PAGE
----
Here are a few common-sense things to do that will immediately help you quit drinking alcohol. Make sure you memorize – and put into practice – these 10 Steps to Quit Drinking Alcohol, and before you know it you’ll be happier and healthier than you’ve been in a long, long time.
10 Steps to Quit Drinking Alcohol: #1 and #2
1. Empower Yourself, NOT Your Addiction: Despite what 12-step programs teach, you are NOT powerless before alcohol – alcohol is powerless before you. Do not let anyone tell you that you are powerless before your addiction, because this is learned helplessness, and will only lead you to a lifelong struggle against alcoholism. Recognize the fact that you have the power to decide what does or does not enter your body.
You must avoid AA’s 12-step program that empowers the addiction, while weakening you – because self-empowerment is the foundation for learning how to stop drinking. You must believe in yourself, and what you CAN do to change your life. Do NOT focus on your failings, past or present. Today YOU are in control, not alcohol. Look in the mirror and you will see the person who can change your life for the better!
Tip: Most people who have quit drinking have done so without the need for AA or rehab.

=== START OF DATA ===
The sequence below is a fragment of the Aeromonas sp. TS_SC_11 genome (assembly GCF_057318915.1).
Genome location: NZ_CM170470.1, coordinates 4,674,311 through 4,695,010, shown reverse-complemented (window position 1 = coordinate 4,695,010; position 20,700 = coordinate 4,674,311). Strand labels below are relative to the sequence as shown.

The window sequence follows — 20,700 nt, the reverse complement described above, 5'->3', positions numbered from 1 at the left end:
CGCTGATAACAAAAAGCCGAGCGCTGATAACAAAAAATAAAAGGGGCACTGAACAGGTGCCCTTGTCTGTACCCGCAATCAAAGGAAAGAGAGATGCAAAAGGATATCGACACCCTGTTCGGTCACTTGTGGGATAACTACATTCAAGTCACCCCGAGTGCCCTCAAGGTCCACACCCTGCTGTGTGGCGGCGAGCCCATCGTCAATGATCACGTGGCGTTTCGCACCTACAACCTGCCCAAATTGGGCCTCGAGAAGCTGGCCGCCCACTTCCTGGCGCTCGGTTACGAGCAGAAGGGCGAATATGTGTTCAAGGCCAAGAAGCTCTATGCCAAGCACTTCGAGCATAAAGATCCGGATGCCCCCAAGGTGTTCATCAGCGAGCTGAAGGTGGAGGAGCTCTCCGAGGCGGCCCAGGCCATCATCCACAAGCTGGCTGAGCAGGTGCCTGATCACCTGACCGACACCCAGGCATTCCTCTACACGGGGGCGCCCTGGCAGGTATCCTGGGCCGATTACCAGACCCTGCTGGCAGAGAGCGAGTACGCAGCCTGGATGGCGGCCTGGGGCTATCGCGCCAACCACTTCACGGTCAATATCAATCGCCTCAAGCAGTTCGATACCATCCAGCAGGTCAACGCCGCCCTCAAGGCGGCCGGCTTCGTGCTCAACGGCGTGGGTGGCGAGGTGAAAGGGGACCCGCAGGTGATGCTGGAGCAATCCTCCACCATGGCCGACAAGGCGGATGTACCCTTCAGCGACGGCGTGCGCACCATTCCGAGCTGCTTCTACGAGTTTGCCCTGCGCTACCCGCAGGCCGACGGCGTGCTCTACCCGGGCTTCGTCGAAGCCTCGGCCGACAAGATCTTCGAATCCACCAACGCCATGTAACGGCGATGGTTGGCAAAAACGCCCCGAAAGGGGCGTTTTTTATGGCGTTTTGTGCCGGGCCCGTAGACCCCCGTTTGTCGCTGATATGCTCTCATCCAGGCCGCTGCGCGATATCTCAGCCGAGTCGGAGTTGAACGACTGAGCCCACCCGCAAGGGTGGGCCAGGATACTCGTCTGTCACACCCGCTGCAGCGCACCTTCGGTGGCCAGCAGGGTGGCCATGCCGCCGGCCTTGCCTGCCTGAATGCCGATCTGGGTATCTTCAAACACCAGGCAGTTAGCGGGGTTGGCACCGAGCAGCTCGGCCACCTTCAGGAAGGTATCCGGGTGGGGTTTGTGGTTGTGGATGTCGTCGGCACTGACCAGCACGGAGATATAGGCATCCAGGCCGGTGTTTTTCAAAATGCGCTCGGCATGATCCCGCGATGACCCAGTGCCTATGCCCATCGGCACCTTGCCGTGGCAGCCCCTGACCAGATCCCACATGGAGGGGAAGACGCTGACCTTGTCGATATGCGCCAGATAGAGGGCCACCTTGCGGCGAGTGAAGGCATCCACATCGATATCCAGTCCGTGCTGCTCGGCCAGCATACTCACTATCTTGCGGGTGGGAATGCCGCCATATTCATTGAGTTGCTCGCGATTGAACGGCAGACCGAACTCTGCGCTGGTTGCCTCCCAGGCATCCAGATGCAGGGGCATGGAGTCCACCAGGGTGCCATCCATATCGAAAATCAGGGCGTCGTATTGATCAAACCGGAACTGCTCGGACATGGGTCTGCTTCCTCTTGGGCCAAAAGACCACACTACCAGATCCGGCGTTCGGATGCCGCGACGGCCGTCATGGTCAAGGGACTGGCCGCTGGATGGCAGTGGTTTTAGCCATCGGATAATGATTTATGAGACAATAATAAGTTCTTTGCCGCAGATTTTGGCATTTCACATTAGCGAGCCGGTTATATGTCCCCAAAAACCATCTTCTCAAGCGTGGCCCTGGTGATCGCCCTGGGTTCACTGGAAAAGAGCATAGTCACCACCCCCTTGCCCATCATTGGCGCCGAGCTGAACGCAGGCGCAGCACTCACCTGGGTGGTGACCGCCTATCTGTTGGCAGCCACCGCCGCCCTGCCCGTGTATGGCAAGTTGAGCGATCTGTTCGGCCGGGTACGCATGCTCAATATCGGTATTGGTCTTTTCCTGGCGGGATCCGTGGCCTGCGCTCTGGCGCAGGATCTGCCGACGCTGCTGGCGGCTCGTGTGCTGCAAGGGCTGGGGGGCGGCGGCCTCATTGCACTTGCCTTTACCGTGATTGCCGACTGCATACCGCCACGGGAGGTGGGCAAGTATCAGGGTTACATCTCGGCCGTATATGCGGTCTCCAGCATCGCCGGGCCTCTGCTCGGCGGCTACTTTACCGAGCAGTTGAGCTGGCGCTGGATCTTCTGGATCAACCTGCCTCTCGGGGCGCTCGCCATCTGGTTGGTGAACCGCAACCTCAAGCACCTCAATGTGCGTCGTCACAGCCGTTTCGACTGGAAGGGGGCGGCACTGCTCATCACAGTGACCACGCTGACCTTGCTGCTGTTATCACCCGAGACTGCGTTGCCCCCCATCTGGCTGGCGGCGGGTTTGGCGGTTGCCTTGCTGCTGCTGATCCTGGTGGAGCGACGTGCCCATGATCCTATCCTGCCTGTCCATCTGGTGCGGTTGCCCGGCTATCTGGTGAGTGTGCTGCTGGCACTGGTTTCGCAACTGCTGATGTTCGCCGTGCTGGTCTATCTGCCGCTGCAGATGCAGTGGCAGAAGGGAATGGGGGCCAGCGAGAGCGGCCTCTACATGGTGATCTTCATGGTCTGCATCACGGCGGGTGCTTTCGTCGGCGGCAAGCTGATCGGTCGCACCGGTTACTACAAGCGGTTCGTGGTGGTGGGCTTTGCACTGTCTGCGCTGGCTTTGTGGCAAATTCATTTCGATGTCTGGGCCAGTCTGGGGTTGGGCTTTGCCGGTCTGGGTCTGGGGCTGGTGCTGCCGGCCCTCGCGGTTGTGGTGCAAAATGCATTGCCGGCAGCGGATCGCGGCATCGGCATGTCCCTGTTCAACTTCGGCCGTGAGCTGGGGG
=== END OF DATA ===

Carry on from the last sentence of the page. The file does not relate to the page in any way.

2. Recognize Your Weaknesses: There are many different kinds of alcohol, and many different circumstances under which we will drink it. Over the years you have probably gravitated toward one or two specific types of alcohol, and tend to drink it most often in one or two specific environments. Learn from your own experiences, and attack the part that is giving you the most trouble.
For instance, if during the week you drink a couple of glasses of wine with your dinner and on the weekends you’re getting drunk with your friends, then you know where the problem lies, don’t you? Why beat yourself up over those few glasses of wine when it’s the weekend binge drinking that’s causing you most of your problems? THAT is where you need to change. THAT is your weakness. How can you change your behavior around your friends so that you do not get drunk on the weekends?
Do you need to meet them in a different environment? Or earlier or later in the evening? Or, maybe it’s the TYPE of alcohol you’re drinking? Perhaps a couple of glasses of wine doesn’t cause you any problems, but you’re getting carried away with beer or hard liquor? Analyze the what, why and where of your drinking, and you’ll have a better understanding of your own weaknesses, and you’ll take a big step to overcoming your addiction.
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